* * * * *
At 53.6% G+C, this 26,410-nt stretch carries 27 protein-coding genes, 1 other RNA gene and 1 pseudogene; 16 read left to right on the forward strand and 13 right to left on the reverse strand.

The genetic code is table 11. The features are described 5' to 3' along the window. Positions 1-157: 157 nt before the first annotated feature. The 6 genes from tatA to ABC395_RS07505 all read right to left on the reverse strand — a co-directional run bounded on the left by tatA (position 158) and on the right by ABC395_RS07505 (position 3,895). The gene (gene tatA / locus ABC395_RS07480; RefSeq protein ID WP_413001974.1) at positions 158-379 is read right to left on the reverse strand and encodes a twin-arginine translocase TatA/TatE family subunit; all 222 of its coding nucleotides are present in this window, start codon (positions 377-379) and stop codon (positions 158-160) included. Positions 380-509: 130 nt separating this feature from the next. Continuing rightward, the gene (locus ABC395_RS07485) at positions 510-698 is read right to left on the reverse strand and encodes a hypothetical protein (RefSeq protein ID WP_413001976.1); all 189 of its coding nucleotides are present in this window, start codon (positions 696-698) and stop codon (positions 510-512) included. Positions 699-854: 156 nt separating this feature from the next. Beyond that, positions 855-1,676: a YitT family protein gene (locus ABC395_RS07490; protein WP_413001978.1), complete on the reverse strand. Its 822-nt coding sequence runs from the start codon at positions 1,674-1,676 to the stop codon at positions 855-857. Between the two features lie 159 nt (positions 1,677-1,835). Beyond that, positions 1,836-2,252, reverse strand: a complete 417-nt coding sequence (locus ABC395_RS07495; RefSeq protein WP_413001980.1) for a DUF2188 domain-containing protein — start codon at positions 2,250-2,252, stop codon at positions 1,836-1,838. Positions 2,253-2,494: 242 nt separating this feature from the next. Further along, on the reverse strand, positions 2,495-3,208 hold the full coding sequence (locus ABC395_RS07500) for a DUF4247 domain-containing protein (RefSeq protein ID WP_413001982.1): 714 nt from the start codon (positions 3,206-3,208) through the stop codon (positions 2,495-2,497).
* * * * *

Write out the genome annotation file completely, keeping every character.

At 53.6% G+C, this 26,410-nt stretch carries 27 protein-coding genes, 1 other RNA gene and 1 pseudogene; 16 read left to right on the forward strand and 13 right to left on the reverse strand.

The genetic code is table 11. The features are described 5' to 3' along the window. Positions 1-157: 157 nt before the first annotated feature. The 6 genes from tatA to ABC395_RS07505 all read right to left on the reverse strand — a co-directional run bounded on the left by tatA (position 158) and on the right by ABC395_RS07505 (position 3,895). The gene (gene tatA / locus ABC395_RS07480; RefSeq protein ID WP_413001974.1) at positions 158-379 is read right to left on the reverse strand and encodes a twin-arginine translocase TatA/TatE family subunit; all 222 of its coding nucleotides are present in this window, start codon (positions 377-379) and stop codon (positions 158-160) included. Positions 380-509: 130 nt separating this feature from the next. Continuing rightward, the gene (locus ABC395_RS07485) at positions 510-698 is read right to left on the reverse strand and encodes a hypothetical protein (RefSeq protein ID WP_413001976.1); all 189 of its coding nucleotides are present in this window, start codon (positions 696-698) and stop codon (positions 510-512) included. Positions 699-854: 156 nt separating this feature from the next. Beyond that, positions 855-1,676: a YitT family protein gene (locus ABC395_RS07490; protein WP_413001978.1), complete on the reverse strand. Its 822-nt coding sequence runs from the start codon at positions 1,674-1,676 to the stop codon at positions 855-857. Between the two features lie 159 nt (positions 1,677-1,835). Beyond that, positions 1,836-2,252, reverse strand: a complete 417-nt coding sequence (locus ABC395_RS07495; RefSeq protein WP_413001980.1) for a DUF2188 domain-containing protein — start codon at positions 2,250-2,252, stop codon at positions 1,836-1,838. Positions 2,253-2,494: 242 nt separating this feature from the next. Further along, on the reverse strand, positions 2,495-3,208 hold the full coding sequence (locus ABC395_RS07500) for a DUF4247 domain-containing protein (RefSeq protein ID WP_413001982.1): 714 nt from the start codon (positions 3,206-3,208) through the stop codon (positions 2,495-2,497).